There have been several important developments relating to regulation of companies and directors. These have occurred during a time where the economy is beginning to emerge from the COVID-19 crisis. They are interesting and timely because these changes can perhaps be seen as a shift in the policy lever towards the compliance end of the corporate spectrum. These changes are important because they directly affect some key aspects of corporate life and company directors.

Specifically, the changes introduced during the COVID-19 pandemic regarding continuous disclosure obligations, electronic signing and virtual meetings have expired.

Additionally, there are some important director-related anti-phoenixing developments, including:

  • Director resignation; and
  • The introduction of a director identification number (DIN) regime.

What is changing?

Execution of documents and meeting requirements

In May 2020, the Treasurer gave temporary relief to:

  • Facilitate the electronic signing of documents; and
  • Enable a company’s legal obligations in relation to holding meetings and distributing meeting-related materials to be satisfied through the use of technology.[1]

This relief expired on 23 March 2021. Although the government introduced an Amendment Bill to extend the temporary electronic signing and meeting provisions,[2] it was not passed by the Senate due to resistance from Labor and Greens Senators to permanent changes to continuous disclosure obligations. The Amendment Bill has been referred back to the Economics References Committee for inquiry and report, and senate debate is expected to take place in August 2021.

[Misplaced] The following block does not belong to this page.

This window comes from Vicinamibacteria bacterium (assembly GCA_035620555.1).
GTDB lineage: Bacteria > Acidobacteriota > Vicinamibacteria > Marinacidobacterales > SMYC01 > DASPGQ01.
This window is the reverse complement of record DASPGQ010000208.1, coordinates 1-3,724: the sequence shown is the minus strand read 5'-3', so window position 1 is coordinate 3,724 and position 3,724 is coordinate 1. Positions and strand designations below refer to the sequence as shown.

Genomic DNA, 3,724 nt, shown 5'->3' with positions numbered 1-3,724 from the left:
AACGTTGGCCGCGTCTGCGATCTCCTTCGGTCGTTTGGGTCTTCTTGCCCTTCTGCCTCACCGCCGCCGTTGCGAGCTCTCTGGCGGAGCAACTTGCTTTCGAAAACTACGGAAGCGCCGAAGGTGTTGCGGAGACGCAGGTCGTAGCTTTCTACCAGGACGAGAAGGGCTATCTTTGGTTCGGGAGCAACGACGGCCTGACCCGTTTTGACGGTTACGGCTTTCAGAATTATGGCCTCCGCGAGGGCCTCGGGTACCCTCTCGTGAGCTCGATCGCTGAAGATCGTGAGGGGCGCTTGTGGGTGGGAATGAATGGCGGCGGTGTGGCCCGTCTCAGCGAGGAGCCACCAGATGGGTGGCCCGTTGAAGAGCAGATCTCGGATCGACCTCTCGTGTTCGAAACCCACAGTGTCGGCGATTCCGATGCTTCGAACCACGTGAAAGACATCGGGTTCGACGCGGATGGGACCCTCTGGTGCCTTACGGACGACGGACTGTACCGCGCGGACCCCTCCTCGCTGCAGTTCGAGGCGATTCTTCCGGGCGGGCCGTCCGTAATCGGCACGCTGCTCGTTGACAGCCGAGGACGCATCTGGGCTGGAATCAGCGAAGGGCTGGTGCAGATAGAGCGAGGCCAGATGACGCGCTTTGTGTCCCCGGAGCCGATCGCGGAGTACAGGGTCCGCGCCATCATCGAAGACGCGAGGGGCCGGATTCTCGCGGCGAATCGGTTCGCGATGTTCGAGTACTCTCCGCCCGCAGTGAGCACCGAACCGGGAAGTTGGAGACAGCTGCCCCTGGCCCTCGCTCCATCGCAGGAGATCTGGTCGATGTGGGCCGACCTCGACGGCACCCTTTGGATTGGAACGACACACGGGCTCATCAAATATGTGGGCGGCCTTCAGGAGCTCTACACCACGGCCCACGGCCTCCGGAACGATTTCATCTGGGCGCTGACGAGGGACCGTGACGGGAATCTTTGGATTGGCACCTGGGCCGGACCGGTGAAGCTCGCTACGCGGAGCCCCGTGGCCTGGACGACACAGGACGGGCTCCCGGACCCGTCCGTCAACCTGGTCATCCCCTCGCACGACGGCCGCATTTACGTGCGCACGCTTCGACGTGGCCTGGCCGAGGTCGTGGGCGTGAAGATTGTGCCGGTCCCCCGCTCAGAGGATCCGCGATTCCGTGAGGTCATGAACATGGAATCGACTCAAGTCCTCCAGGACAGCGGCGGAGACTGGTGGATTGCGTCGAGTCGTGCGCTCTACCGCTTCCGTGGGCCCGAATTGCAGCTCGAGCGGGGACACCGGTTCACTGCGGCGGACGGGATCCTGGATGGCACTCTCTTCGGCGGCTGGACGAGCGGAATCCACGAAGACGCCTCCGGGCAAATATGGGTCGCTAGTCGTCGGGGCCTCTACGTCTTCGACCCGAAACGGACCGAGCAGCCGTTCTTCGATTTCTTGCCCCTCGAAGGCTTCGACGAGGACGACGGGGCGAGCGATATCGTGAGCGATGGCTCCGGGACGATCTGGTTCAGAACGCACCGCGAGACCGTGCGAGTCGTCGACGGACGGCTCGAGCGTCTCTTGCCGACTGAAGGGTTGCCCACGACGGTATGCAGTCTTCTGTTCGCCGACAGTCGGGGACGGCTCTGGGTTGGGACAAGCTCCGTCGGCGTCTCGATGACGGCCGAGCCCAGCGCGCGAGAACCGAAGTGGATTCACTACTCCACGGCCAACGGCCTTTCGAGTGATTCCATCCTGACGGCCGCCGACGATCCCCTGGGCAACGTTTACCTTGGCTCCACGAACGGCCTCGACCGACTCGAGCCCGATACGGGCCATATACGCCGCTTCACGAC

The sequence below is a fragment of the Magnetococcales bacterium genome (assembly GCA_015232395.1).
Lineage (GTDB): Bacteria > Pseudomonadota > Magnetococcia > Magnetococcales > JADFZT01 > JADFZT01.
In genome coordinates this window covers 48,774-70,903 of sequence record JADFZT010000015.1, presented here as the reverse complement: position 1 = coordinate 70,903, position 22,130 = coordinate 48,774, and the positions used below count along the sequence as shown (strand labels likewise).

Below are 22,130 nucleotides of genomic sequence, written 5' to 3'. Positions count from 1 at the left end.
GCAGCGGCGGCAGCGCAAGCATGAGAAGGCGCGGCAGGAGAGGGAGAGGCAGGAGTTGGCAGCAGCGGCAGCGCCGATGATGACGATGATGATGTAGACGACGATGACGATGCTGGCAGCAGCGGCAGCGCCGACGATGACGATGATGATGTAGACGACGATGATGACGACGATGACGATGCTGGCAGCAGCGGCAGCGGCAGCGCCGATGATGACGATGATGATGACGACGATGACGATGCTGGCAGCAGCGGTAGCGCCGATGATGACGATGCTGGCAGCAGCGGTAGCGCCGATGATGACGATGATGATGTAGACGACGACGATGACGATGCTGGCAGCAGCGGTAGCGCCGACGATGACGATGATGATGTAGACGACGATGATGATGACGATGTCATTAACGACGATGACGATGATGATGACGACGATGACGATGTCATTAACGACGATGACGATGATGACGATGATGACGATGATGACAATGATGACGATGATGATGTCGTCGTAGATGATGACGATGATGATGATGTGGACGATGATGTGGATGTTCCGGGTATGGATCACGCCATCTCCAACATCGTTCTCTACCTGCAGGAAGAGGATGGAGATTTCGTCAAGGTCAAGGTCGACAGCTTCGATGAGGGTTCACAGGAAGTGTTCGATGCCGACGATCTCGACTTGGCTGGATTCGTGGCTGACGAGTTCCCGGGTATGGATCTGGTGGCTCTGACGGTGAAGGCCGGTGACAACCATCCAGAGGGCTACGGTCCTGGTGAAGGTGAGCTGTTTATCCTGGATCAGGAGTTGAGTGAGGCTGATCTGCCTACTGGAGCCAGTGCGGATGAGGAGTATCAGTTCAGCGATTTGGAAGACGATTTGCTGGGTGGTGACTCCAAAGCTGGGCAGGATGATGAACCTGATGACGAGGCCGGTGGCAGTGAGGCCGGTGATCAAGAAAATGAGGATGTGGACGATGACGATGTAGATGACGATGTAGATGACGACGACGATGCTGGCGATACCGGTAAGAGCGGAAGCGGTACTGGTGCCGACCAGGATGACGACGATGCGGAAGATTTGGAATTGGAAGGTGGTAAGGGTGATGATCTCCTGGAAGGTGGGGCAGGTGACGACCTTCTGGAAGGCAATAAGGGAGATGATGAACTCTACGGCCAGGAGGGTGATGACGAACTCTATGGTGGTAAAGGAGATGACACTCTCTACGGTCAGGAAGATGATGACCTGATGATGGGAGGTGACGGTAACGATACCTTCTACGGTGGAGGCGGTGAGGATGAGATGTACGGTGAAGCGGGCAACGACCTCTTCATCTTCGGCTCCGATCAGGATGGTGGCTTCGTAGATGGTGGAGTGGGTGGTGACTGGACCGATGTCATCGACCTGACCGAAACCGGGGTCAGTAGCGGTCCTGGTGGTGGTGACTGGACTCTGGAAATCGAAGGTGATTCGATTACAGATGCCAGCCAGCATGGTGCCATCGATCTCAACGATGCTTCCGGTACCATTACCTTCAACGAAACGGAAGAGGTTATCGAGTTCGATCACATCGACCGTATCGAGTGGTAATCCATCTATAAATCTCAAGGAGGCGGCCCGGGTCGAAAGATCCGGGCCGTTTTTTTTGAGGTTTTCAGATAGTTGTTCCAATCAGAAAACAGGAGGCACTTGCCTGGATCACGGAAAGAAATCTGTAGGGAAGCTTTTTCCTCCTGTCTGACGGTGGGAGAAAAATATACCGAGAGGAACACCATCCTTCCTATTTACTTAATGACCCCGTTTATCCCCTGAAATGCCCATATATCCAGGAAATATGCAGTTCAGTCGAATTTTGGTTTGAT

Continuous disclosure requirements

Continuous disclosure obligations were also modified as part of the temporary relief measures. These also amended the associated civil penalty provisions relating to market disclosure from an objective to a subjective test of whether the entity or its officers “knows or is reckless or negligent” as to whether the relevant information would have a material impact on the price or value of securities.[3] The provisions expired on 23 March 2021.

The legislation has reverted to the objective test of whether the “reasonable person would expect” information to have a material impact on the price or value of securities if it were generally available.[4] As above, these requirements will also be subject to the Amendment Bill (if passed).

Resignation provisions

New provisions regarding the resignation of directors came into effect on 18 February 2021. They aim to heighten accountability by preventing directors from avoiding liability by leaving a debt-ridden companies, which is a form of illegal phoenix activity. Principally they state that: